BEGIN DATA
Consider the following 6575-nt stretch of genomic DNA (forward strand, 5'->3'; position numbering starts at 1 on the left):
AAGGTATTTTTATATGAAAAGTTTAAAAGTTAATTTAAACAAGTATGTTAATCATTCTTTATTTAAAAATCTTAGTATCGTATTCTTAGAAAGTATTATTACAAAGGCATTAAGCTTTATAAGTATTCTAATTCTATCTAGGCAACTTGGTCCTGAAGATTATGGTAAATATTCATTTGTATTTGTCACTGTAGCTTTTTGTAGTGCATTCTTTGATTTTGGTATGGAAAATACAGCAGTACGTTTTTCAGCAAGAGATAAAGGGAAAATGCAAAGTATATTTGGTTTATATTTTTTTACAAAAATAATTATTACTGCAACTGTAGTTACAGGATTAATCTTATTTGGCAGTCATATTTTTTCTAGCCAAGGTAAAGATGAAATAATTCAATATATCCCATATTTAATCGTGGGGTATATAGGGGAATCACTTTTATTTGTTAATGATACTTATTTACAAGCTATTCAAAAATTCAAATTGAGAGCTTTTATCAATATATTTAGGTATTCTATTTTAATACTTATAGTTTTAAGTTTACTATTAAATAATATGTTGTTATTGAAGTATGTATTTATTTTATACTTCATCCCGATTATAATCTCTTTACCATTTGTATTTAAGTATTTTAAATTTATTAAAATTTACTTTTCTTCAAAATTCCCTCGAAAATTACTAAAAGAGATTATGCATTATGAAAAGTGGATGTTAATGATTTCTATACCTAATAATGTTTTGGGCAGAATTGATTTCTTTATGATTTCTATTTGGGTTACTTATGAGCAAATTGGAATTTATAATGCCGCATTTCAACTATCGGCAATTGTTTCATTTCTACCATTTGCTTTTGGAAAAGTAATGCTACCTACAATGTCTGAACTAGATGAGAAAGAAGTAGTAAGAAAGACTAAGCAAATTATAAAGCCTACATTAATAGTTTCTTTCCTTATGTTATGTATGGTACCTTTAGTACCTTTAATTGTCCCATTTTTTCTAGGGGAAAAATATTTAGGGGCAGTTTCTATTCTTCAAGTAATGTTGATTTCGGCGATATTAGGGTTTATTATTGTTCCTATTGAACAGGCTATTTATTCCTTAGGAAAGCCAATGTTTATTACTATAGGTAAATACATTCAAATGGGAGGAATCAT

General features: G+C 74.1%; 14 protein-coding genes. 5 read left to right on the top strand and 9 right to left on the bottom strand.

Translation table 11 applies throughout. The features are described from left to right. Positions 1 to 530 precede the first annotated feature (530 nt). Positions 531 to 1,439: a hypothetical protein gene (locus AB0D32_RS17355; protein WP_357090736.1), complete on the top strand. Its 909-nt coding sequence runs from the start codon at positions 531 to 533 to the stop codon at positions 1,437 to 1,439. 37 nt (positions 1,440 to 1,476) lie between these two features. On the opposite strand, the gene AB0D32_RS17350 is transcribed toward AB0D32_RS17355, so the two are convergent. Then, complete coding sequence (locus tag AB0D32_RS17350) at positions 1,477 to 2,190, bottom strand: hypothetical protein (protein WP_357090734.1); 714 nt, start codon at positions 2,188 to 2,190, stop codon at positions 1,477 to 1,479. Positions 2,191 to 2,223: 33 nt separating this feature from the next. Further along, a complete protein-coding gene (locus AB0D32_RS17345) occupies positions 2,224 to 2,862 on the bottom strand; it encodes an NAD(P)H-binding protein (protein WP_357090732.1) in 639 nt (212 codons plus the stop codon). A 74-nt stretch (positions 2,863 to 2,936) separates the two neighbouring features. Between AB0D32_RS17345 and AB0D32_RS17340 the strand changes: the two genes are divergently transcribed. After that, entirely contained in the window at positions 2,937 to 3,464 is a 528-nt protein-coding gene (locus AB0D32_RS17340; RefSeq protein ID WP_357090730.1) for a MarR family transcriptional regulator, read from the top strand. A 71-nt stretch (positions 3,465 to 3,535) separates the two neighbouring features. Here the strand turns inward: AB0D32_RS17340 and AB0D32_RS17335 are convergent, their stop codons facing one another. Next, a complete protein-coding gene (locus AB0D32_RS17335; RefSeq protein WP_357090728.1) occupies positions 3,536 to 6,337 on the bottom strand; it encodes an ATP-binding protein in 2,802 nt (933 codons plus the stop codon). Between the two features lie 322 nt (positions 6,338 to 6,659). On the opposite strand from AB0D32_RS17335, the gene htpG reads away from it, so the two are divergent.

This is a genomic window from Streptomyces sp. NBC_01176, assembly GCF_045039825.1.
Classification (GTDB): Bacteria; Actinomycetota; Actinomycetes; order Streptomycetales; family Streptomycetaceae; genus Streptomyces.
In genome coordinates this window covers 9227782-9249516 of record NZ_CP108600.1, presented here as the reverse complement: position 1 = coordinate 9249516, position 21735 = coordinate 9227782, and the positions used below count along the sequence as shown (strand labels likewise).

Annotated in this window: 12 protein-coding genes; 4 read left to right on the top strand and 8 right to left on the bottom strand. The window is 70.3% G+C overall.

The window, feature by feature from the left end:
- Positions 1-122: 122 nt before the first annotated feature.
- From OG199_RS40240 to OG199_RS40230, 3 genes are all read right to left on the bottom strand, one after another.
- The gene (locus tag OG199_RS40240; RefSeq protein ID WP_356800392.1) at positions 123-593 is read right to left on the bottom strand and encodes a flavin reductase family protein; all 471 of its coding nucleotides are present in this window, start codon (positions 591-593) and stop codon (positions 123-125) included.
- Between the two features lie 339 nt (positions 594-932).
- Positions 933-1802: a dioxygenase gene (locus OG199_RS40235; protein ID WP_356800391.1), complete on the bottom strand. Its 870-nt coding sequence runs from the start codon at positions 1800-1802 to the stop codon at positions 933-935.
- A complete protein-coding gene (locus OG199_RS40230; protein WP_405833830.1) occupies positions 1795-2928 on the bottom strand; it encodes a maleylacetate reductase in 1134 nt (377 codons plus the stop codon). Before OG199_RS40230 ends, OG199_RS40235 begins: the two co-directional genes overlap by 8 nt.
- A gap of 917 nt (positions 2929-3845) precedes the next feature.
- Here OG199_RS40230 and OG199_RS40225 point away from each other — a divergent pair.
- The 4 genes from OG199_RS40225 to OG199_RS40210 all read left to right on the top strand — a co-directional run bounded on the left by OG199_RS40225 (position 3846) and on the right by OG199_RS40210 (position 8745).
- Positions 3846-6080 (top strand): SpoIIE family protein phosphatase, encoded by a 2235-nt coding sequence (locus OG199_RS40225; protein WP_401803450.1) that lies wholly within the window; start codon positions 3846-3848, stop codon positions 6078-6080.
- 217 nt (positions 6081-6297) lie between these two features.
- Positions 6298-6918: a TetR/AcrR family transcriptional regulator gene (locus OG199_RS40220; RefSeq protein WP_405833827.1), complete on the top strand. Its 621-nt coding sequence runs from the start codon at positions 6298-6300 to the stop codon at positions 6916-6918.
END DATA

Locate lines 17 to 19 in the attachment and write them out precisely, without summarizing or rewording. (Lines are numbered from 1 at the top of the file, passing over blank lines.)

- Here OG199_RS40230 and OG199_RS40225 point away from each other — a divergent pair.
- The 4 genes from OG199_RS40225 to OG199_RS40210 all read left to right on the top strand — a co-directional run bounded on the left by OG199_RS40225 (position 3846) and on the right by OG199_RS40210 (position 8745).
- Positions 3846-6080 (top strand): SpoIIE family protein phosphatase, encoded by a 2235-nt coding sequence (locus OG199_RS40225; protein WP_401803450.1) that lies wholly within the window; start codon positions 3846-3848, stop codon positions 6078-6080.